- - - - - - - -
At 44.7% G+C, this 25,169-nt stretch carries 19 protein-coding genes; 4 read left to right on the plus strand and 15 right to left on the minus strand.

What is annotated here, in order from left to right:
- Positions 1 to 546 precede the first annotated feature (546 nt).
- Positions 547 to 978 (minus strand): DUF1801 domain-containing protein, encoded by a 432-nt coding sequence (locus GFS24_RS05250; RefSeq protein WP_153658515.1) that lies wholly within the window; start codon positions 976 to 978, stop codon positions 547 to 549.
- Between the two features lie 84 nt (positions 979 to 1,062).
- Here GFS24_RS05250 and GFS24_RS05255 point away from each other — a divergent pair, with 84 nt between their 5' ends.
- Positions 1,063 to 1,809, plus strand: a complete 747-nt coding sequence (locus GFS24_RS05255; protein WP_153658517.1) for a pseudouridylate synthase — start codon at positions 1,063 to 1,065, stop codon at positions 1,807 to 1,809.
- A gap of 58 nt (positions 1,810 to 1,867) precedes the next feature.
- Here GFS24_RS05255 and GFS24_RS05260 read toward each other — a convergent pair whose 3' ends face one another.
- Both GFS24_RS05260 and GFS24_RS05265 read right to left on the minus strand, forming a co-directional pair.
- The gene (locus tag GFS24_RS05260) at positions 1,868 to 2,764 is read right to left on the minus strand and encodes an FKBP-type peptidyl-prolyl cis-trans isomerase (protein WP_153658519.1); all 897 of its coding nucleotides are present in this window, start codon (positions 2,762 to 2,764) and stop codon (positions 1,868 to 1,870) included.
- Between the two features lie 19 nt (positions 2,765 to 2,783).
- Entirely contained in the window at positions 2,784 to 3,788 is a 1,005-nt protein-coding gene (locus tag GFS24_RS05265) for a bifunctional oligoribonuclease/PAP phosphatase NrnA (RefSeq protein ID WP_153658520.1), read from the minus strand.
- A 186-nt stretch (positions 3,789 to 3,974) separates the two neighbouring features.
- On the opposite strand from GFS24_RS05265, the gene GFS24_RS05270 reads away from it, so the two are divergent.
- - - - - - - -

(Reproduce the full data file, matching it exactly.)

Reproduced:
At 44.7% G+C, this 25,169-nt stretch carries 19 protein-coding genes; 4 read left to right on the plus strand and 15 right to left on the minus strand.

What is annotated here, in order from left to right:
- Positions 1 to 546 precede the first annotated feature (546 nt).
- Positions 547 to 978 (minus strand): DUF1801 domain-containing protein, encoded by a 432-nt coding sequence (locus GFS24_RS05250; RefSeq protein WP_153658515.1) that lies wholly within the window; start codon positions 976 to 978, stop codon positions 547 to 549.
- Between the two features lie 84 nt (positions 979 to 1,062).
- Here GFS24_RS05250 and GFS24_RS05255 point away from each other — a divergent pair, with 84 nt between their 5' ends.
- Positions 1,063 to 1,809, plus strand: a complete 747-nt coding sequence (locus GFS24_RS05255; protein WP_153658517.1) for a pseudouridylate synthase — start codon at positions 1,063 to 1,065, stop codon at positions 1,807 to 1,809.
- A gap of 58 nt (positions 1,810 to 1,867) precedes the next feature.
- Here GFS24_RS05255 and GFS24_RS05260 read toward each other — a convergent pair whose 3' ends face one another.
- Both GFS24_RS05260 and GFS24_RS05265 read right to left on the minus strand, forming a co-directional pair.
- The gene (locus tag GFS24_RS05260) at positions 1,868 to 2,764 is read right to left on the minus strand and encodes an FKBP-type peptidyl-prolyl cis-trans isomerase (protein WP_153658519.1); all 897 of its coding nucleotides are present in this window, start codon (positions 2,762 to 2,764) and stop codon (positions 1,868 to 1,870) included.
- Between the two features lie 19 nt (positions 2,765 to 2,783).
- Entirely contained in the window at positions 2,784 to 3,788 is a 1,005-nt protein-coding gene (locus tag GFS24_RS05265) for a bifunctional oligoribonuclease/PAP phosphatase NrnA (RefSeq protein ID WP_153658520.1), read from the minus strand.
- A 186-nt stretch (positions 3,789 to 3,974) separates the two neighbouring features.
- On the opposite strand from GFS24_RS05265, the gene GFS24_RS05270 reads away from it, so the two are divergent.